This post is created to provide more information surrounding my application to serve on the Small Business Administration’s Council on Underserved Communities in July 2021.
About the SBA Council on Underserved Communities: https://www.sba.gov/node/15667
Press release of SBA announcement (June 22, 2021) to reconvene the Council: https://www.sba.gov/article/2021/jun/22/sba-reconvenes-council-underserved-communities
I started my career in the early 1980s working with two of Wall Street’s most powerful firms that did a phenomenal job of making rich people even richer. We did that by providing the financing to allow big corporations to buy other big corporations, eliminate waste (jobs), and boost short term profits. It was not sustainable and ultimately ethically unsupportable. I became convinced that restoring the strength of small businesses was our society’s best hope for strength and sustainability and I refocused my career in that direction.
I served small businesses for the next three decades, started, sold and closed a few businesses myself, and served in supporting roles with community and trade associations that shared similar goals.
When our rural South Jersey community was wiped out by superstorm Sandy in late 2012, I watched the “disaster after the disaster” unfold as government aid rebuilt larger businesses but ultimately let most of my small business neighbors fail. My own businesses suffered, were unable to find recovery financing, and then became victims of the widespread FEMA flood insurance fraud. We barely held on to our home and business. I worked as a volunteer with several regional nonprofits, especially Baysave, to support the recovery and sustainability of our local small business community.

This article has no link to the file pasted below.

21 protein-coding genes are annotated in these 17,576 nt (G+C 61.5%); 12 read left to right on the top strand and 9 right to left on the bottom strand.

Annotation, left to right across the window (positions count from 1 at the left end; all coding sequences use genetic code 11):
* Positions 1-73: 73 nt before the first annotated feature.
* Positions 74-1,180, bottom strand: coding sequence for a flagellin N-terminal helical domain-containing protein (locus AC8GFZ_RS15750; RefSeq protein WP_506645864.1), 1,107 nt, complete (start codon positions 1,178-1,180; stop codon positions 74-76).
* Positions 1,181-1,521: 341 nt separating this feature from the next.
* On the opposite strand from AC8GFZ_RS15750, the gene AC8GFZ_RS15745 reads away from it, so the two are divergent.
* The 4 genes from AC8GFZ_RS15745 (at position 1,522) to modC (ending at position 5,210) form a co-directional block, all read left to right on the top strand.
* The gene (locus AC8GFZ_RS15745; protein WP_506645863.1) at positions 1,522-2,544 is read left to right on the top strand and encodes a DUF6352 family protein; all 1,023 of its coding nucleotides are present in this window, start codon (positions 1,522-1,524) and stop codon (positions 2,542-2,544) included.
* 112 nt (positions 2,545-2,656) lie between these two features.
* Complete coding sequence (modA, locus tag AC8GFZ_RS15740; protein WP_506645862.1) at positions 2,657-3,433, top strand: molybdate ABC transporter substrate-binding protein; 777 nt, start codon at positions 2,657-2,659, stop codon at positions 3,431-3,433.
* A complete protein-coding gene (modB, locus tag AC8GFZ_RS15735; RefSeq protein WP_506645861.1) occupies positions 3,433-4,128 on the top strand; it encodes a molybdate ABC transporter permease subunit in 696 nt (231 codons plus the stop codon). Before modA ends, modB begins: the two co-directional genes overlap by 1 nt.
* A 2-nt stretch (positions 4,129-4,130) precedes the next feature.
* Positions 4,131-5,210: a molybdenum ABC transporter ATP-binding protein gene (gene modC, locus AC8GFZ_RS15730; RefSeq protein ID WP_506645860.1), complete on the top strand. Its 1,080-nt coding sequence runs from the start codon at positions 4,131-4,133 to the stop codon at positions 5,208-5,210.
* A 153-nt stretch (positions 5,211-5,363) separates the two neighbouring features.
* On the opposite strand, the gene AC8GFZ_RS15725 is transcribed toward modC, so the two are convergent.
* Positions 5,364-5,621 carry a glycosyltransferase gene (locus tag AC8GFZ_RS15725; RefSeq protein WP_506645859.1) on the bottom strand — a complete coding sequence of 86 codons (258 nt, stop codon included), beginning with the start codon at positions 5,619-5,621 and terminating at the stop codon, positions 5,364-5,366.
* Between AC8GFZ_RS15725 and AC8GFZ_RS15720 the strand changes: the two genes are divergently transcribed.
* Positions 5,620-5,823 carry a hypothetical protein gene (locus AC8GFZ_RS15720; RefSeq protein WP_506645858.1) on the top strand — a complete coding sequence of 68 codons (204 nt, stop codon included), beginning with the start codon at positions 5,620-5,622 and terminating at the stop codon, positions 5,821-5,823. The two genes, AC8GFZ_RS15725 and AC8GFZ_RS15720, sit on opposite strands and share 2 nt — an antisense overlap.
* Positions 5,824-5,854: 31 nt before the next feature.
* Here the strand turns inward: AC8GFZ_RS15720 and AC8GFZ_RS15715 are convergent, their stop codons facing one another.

Now this year I see a repeat of the same disaster pattern. “Disaster After the Disaster 2” is unfolding in our rural lower income communities in the wake of the COVID pandemic. This issue came into sharp focus last month at the virtual NJCPA convention. Most of the state’s northern CPA firms report record growth and robust recovery of their clients. Meanwhile many of my clients in the southern region of the state are out of business. In my small working waterfront community, businesses suffered from looting, break-ins, storm damage and deferred maintenance during the legally mandated shut down of 2020. We suffered the loss of key people and I was physically assaulted trying to protect a neighbor’s property from a person intent on ripping it apart for scrap metal. We trusted that government would provide some assistance to help us reopen our businesses after all we endured. Yet almost every application to SBA for assistance was declined. Our commercial boatyard and its seafood and recreational businesses remain closed today. The business clients that reopened moved elsewhere. We noticed throughout the process that SBA procedures unintentionally but systematically screen out businesses in our smaller, rural and lower income communities from participating in assistance programs.
Our underserved small business community remains in a state of crisis. Local SBA staff is empathetic but unable to make a difference within the current system. I remain committed to addressing the widening wealth and income gap created, in part, by unequal government treatment of smaller, rural and lower income communities by the Small Business Administration. At this point, one of the most effective strategies I can adapt is to offer my volunteer services and advocate for a local voice on the SBA Council of Underserved Communities.
My cover letter with the application:
Endorsement letter (email) of the New Jersey Society of CPAs: